Bell's Palsy

A person attempting to show his teeth and raise his eyebrows with Bell's palsy on his right side. Note how the forehead is not spared.


Bell's Palsy , defined as unilateral facial weakness, is a relatively common pediatric problem affecting children from infancy to adolescence (Illustration Shown on the Right). It is a diagnosis of exclusion and a careful history and physical examination will usually lead to a correct diagnosis. Bell's palsy is the most common cause of unilateral facial weakness.



Facial nerve: the facial nerve's nuclei are in the brainstem (represented in the diagram by "θ"). Orange: nerves coming from the left hemisphere of the brain, yellow: nerves coming from the right hemisphere. Note that the forehead muscles receive innervation from both hemispheres (yellow and orange).

Idiopathic, congenital, traumatic, and neoplastic causes can all acount for facial nerve palsy. Nearly half of these qualify as Bell's palsy and are believed to be a post infectious, allergic, or immune neuritis affecting the facial nerve. There is no evidence of viral invasion of the nerve. Commonly associated viral illness include, EBV, Mumps, and Herpesvirus. Bell's palsy is also a common neurologic manifestation of Lyme's disease.


Clinical Manifestations

Physical manifestations may go unnoticed by parents, and may have sudden onset (within a period of hours).

  1. Weakness of upper and lower face (forehead muscle sparing is suggestive of upper motor neuron lesion due to bilateral innervation)
  2. Inability to close eye
  3. Unilateral drooping of the corner of the mouth. May become evident when child smiles.
  4. Loss of nasolabial fold
  5. Normal sensation
  6. May loose taste of anterior 2/3 of tongue.
  7. Initial presentation may be pain around the ear or surrounding areas
  8. May be associated with hyperacusis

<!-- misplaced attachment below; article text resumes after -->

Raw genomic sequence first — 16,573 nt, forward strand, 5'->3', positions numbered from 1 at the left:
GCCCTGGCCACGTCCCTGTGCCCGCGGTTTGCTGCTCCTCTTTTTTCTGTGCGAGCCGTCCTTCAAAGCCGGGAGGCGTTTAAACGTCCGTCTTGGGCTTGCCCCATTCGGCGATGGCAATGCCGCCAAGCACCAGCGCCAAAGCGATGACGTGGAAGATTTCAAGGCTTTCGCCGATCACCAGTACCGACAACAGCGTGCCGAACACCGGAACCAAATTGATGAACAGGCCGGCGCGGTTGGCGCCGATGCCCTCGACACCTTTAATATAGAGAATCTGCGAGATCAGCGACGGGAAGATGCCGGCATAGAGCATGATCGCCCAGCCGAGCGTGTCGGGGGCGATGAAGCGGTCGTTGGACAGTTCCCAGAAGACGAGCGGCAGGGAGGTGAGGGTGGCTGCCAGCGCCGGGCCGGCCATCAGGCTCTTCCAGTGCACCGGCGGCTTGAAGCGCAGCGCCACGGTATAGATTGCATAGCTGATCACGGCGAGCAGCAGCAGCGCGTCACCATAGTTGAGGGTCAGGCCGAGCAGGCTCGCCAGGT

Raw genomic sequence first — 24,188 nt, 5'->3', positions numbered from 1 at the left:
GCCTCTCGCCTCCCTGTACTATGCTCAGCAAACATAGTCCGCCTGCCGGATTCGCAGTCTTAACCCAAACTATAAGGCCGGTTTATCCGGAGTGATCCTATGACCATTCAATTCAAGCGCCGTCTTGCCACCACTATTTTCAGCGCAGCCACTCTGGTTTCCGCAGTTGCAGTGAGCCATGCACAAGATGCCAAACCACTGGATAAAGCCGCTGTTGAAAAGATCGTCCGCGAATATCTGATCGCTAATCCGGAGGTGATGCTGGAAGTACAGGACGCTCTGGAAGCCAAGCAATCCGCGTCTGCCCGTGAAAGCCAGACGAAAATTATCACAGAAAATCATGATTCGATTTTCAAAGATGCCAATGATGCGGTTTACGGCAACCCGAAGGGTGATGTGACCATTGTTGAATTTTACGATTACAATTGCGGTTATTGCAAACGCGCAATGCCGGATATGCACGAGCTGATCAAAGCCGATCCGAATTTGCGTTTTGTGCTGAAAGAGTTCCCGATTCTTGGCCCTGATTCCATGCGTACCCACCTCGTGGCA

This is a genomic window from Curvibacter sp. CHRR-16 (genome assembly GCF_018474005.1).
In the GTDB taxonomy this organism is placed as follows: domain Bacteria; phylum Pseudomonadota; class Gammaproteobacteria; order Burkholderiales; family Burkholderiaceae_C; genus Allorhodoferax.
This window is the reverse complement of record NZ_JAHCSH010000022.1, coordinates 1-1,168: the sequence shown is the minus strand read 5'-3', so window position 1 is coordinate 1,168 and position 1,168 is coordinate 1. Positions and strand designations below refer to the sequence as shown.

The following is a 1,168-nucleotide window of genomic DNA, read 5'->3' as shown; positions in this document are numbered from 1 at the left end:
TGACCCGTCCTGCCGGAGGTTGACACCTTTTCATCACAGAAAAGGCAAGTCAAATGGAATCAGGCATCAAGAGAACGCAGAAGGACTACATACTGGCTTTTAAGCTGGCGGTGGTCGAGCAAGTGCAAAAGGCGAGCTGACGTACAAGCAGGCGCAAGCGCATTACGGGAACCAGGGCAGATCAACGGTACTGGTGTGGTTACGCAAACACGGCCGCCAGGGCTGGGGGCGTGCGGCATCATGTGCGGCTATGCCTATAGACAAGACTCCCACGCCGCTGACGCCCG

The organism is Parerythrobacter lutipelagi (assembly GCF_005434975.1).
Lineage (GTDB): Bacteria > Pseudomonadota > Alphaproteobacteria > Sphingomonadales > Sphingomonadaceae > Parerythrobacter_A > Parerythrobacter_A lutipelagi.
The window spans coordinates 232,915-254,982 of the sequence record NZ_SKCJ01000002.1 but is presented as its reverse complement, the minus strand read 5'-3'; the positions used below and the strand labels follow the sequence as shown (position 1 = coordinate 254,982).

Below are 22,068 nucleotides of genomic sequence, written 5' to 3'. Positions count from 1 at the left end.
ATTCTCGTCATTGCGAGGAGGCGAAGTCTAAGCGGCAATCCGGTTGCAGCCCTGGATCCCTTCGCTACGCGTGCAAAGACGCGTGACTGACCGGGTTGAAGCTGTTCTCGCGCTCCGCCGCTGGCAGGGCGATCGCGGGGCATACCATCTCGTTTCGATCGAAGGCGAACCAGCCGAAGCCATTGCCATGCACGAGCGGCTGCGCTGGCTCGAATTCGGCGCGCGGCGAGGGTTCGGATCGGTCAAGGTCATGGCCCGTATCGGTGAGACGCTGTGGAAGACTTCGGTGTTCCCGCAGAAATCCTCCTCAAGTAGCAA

9. Prodrome of ear pain and dysacusis may be present



Differential Diagnosis of Facial Weakness

  1. Otitis media
  2. Mastoiditis
  3. Temporal bone abscess
  4. Trauma
  5. Iatrogenic surgical injury
  6. Intracranial lesions including tumors, AVMs, infarcts
  7. Nerve tumors
  8. Leukemic invasion of facial nerve, rhabdomyosarcomas
  9. Polio in endemic areas
  10. Hypertension. There have been reports of associated weakness with increased blood pressure that may be controlled when BP controlled or may return intermittently



  1. 85% have complete recovery from weeks to months after onset. 10% have mild residual weakness and about 5% have severe residual facial weakness. Incomplete recovery asociated with total facial involvement. These patients should have electrophysiologic testing and other etiologies should be considered.
  2. There is about a 7% recurrence rate



  1. Reassurance.
  2. Use of steroids is controversial with questionable efficacy
  3. Eye care - use of methylcellulose drops to keep eye lubricated and prevent exposure keratopathy.
  4. Lyme serologies suggested for all children with possible exposure in Lyme endemic areas Spring-Fall



  1. Gilden  D. Bell's Palsy. NEJM Sept. 23, 2004
  2. Sulivan F.M. et al.  Early Treatment with Prednisolone or Acyclovir in Bell's Palsy.  NEJM Oct 18, 2007
  3. Gilden D.H. Tyler K.L. Bell's Palsy- Is Glucocorticoid Treatment Enough? NEJM Oct 18, 2007
  4. Arnold D.H. Spiro D.M. Visual Diagnosis: A Child Who Has Facial Palsy and Rash. Peds in Review Dec 1, 2007
  5. Manzouri B. et al. Bell's Palsy in a 3 Month Old Infant. Journal of Ped Opthalmology and Strabismus. Feb 15, 2011